As we walked back along the canal path for 2.5 miles, under the bridge where we had first joined it a few hours earlier to Rowton Bridge Road the sun was still high in the sky making our day out even better than first hoped as we were expecting strong winds and rain. Our route now was the one that we should have followed earlier before we decided on the detour to gain some time and would need a bit of map work so as not to get lost but luckily it was well way marked which was a bonus. Turning left at the top of the steps we walked over Rowton Bridge and along the road for 70 yards taking the first road on the right (Skipps Lane). At the end of Skipps Lane we followed a path down the side of a house to a field with a path leading down to the canal path which we continued along for another 400 yards before bearing left through a further two fields exiting on to Brown Heath Road. Crossing the road we headed down a track, round the back of a house with a small lake on our left into another field with a cluster of trees in the middle of it, through a hedge turning immediately right at the next group of trees surrounding another small lake to a gap in the hedge row. Following the hedge line for 350 yards we came to a track where we turned left and followed it to where it met Plough Lane. Turning right on to Plough Lane we walked for 400 yards and ignoring the road bending to the left continued straight on for 0.5miles along Platts Lane to a path though a wooded area. By now the sun was starting to set and we hoped that we would at least get to Delamere forest before dark. However, we still had a fair old trek to get there. Along the path and through the wooded area we continued for 800 yards not taking a great deal of notice of the scenery by now, just trying to walk as fast as we could. On reaching the junction in the path we headed left past Hockenhull Hall Farm, over the busy A51 and out on to Hockenhull Lane, this time spying the sign post hiding in the bushes.

Lock gates on the Shropshire Union CanalLock gates on the Shropshire Union Canal
Bridge over the river with no nameBridge over the river with no name

We were now back on familiar ground and turning right at the end of Hokenhull Lane we once again entered the High Street at Tarvin. The smell of the Sunday roast at The George and Dragon was very tempting but we opted for a packet of nik naks and a bottle of Pepsi instead, after all I don't think they would have done a take away version of the Sunday roast that we could have ate while we walked. At the end of High Street we decided that we should turn right and follow the busy A54 rather then cut though the fields. The two Geoffreys had been good boys today and I couldn't reward them by dunking them in a fresh cow pat. If I did that they might never come out with me again. Along the A54 we walked for 0.75 miles then turning left along Ashton Lane for another mile before reaching Ashton Hayes Church. The light now was almost gone and as we reached Grange Road for the second time it was time to get out my new toy. I bet this is the part you have all been waiting for ain't it? My new flash light, words cant describe how brilliant it is. Its a LED Lenser P7 (other generic light sources are available) and with 200 lumens of focusable light and 130 hours of battery life its like having your own pocket lighthouse. This baby will light up the way ahead like Bonfire night. We did not need its full power for Grange Road as its rather quiet so we continued with it on minimum setting. On reaching the top of Grange road we turned left, scaring the nesting birds as we did and walked down to the junction of Dark Ark Lane and Delamere Lane. Turning right up Delamere Lane it was finally time to unleash the true power of the beast in my palm. Even though it was now around 5pm Delamere Lane was rather busy and some of these drivers where whizzing by far to fast and far close for my comfort. Does anyone remember the phrase "Dip don't dazzle"? Well that's all fine and dandy when your in a car but when I am out walking and there are nutters on the road I prefer to dazzle than dip; make sure the swines see you so they don't run you over that's my advice (ohhh, best put a disclaimer in here so I don't get sued. I do not encourage the act of blinding drivers with with flash lights).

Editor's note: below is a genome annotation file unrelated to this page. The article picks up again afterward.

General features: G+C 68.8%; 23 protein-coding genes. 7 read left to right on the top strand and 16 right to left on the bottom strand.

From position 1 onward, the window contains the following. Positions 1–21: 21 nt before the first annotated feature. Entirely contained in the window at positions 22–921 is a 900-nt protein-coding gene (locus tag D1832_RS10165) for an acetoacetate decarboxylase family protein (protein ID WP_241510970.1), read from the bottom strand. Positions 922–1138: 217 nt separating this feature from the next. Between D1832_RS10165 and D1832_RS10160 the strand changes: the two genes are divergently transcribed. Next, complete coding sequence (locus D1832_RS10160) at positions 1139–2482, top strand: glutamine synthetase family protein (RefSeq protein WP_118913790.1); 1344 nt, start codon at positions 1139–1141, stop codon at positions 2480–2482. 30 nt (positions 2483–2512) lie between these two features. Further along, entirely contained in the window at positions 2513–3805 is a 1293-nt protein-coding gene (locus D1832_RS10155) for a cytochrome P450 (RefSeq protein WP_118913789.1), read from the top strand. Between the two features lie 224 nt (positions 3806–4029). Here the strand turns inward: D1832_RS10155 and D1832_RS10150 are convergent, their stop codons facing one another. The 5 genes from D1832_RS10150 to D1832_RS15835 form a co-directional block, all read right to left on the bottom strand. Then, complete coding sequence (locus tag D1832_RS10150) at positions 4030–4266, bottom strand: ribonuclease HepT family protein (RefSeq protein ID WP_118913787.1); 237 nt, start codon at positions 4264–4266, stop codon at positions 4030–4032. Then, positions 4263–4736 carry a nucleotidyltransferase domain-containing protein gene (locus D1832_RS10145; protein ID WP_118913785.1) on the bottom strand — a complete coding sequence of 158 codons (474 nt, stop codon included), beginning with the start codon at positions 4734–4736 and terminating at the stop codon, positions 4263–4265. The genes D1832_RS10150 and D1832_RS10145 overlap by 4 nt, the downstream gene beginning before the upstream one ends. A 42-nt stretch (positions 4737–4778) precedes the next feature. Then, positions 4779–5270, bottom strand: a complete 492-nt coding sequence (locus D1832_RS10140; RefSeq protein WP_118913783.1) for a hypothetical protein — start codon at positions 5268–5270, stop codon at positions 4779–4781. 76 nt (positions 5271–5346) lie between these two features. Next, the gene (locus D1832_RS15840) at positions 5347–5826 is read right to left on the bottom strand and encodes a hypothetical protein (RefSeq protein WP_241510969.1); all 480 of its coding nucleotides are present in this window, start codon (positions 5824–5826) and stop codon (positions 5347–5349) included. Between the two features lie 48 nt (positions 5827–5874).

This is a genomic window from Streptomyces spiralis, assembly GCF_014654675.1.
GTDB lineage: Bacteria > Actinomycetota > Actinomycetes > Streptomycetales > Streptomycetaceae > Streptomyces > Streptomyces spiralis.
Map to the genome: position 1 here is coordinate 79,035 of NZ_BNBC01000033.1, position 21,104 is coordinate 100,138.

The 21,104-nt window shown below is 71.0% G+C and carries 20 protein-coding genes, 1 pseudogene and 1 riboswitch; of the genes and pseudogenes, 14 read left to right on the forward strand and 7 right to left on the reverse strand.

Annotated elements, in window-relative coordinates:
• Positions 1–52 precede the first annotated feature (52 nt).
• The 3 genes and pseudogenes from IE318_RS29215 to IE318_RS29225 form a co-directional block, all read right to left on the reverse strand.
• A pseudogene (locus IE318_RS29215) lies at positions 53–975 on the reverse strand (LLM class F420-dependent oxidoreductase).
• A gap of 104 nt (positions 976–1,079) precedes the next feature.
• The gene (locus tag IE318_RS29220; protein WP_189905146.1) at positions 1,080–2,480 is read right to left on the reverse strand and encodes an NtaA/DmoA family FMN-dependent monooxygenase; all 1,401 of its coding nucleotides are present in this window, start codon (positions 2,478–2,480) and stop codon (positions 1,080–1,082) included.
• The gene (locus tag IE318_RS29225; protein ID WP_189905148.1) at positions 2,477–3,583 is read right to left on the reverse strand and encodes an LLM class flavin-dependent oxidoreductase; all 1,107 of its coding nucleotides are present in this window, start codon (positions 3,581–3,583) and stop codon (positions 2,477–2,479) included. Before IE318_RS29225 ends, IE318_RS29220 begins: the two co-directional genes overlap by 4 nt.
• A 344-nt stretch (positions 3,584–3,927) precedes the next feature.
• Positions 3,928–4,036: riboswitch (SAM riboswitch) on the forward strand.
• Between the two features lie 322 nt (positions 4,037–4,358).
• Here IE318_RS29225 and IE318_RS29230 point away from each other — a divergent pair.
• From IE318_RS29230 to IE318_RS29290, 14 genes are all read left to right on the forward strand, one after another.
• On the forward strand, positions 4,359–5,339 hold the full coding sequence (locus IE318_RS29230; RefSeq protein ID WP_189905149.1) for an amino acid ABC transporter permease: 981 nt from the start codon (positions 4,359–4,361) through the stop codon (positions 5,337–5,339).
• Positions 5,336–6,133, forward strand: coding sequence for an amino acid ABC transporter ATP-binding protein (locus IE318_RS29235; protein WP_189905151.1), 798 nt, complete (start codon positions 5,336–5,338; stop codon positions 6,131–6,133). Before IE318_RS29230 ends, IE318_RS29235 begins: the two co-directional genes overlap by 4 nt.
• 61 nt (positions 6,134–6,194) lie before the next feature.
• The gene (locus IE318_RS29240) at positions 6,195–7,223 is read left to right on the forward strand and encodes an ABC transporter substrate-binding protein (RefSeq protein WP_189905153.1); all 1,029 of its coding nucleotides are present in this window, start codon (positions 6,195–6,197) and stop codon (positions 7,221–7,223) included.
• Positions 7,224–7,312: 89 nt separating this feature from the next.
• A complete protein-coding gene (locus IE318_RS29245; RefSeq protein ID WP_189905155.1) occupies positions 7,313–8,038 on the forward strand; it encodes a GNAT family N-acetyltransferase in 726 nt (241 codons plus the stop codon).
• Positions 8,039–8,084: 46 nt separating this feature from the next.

Almost finished guys. So on we walked to where we had earlier exited Delamere Forest and retraced our steps back to the car. There is not very much else to comment on as by now it was pitch black but as we walked though the car park we noticed that the gates had been locked and the café and ice cream parlour where still shut. Everything was the same as it was when we had earlier set of on our walk. Well perhaps not everything as both mine and Jacq's legs were feeling very tired. Thanks for following us. Goodbye.

Copyright © 2003-2024 Walking Englishman. All rights reserved.
Facebook Twitter You Tube Linked In Google +

Peak District Walks Homepage